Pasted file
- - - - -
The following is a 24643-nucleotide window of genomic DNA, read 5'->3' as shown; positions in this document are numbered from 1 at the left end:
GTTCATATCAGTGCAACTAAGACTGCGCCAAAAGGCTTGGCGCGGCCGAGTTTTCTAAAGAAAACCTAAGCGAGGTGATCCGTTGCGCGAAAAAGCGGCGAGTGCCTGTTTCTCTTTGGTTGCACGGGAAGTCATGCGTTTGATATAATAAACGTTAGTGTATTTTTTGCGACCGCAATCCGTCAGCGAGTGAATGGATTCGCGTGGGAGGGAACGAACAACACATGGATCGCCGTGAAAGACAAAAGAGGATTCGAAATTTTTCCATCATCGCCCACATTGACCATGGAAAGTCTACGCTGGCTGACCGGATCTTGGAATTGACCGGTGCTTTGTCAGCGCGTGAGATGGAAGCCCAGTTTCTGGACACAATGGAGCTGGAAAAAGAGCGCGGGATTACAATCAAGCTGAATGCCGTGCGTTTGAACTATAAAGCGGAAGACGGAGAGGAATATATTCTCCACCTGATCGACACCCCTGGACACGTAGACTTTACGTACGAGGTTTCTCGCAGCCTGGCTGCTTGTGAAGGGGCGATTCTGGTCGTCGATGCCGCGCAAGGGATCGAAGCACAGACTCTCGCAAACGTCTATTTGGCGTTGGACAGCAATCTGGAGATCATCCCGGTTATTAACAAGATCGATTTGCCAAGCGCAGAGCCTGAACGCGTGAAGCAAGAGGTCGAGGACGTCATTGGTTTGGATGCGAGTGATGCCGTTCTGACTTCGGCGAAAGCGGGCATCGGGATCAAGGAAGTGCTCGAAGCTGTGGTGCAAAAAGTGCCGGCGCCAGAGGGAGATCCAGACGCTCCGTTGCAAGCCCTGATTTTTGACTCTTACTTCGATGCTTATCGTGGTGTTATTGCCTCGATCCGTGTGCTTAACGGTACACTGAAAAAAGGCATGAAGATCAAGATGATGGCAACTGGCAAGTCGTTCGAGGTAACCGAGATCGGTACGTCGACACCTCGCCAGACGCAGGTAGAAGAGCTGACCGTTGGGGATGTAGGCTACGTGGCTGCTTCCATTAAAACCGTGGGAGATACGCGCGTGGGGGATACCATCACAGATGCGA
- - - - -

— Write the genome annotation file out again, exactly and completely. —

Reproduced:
The following is a 24643-nucleotide window of genomic DNA, read 5'->3' as shown; positions in this document are numbered from 1 at the left end:
GTTCATATCAGTGCAACTAAGACTGCGCCAAAAGGCTTGGCGCGGCCGAGTTTTCTAAAGAAAACCTAAGCGAGGTGATCCGTTGCGCGAAAAAGCGGCGAGTGCCTGTTTCTCTTTGGTTGCACGGGAAGTCATGCGTTTGATATAATAAACGTTAGTGTATTTTTTGCGACCGCAATCCGTCAGCGAGTGAATGGATTCGCGTGGGAGGGAACGAACAACACATGGATCGCCGTGAAAGACAAAAGAGGATTCGAAATTTTTCCATCATCGCCCACATTGACCATGGAAAGTCTACGCTGGCTGACCGGATCTTGGAATTGACCGGTGCTTTGTCAGCGCGTGAGATGGAAGCCCAGTTTCTGGACACAATGGAGCTGGAAAAAGAGCGCGGGATTACAATCAAGCTGAATGCCGTGCGTTTGAACTATAAAGCGGAAGACGGAGAGGAATATATTCTCCACCTGATCGACACCCCTGGACACGTAGACTTTACGTACGAGGTTTCTCGCAGCCTGGCTGCTTGTGAAGGGGCGATTCTGGTCGTCGATGCCGCGCAAGGGATCGAAGCACAGACTCTCGCAAACGTCTATTTGGCGTTGGACAGCAATCTGGAGATCATCCCGGTTATTAACAAGATCGATTTGCCAAGCGCAGAGCCTGAACGCGTGAAGCAAGAGGTCGAGGACGTCATTGGTTTGGATGCGAGTGATGCCGTTCTGACTTCGGCGAAAGCGGGCATCGGGATCAAGGAAGTGCTCGAAGCTGTGGTGCAAAAAGTGCCGGCGCCAGAGGGAGATCCAGACGCTCCGTTGCAAGCCCTGATTTTTGACTCTTACTTCGATGCTTATCGTGGTGTTATTGCCTCGATCCGTGTGCTTAACGGTACACTGAAAAAAGGCATGAAGATCAAGATGATGGCAACTGGCAAGTCGTTCGAGGTAACCGAGATCGGTACGTCGACACCTCGCCAGACGCAGGTAGAAGAGCTGACCGTTGGGGATGTAGGCTACGTGGCTGCTTCCATTAAAACCGTGGGAGATACGCGCGTGGGGGATACCATCACAGATGCGA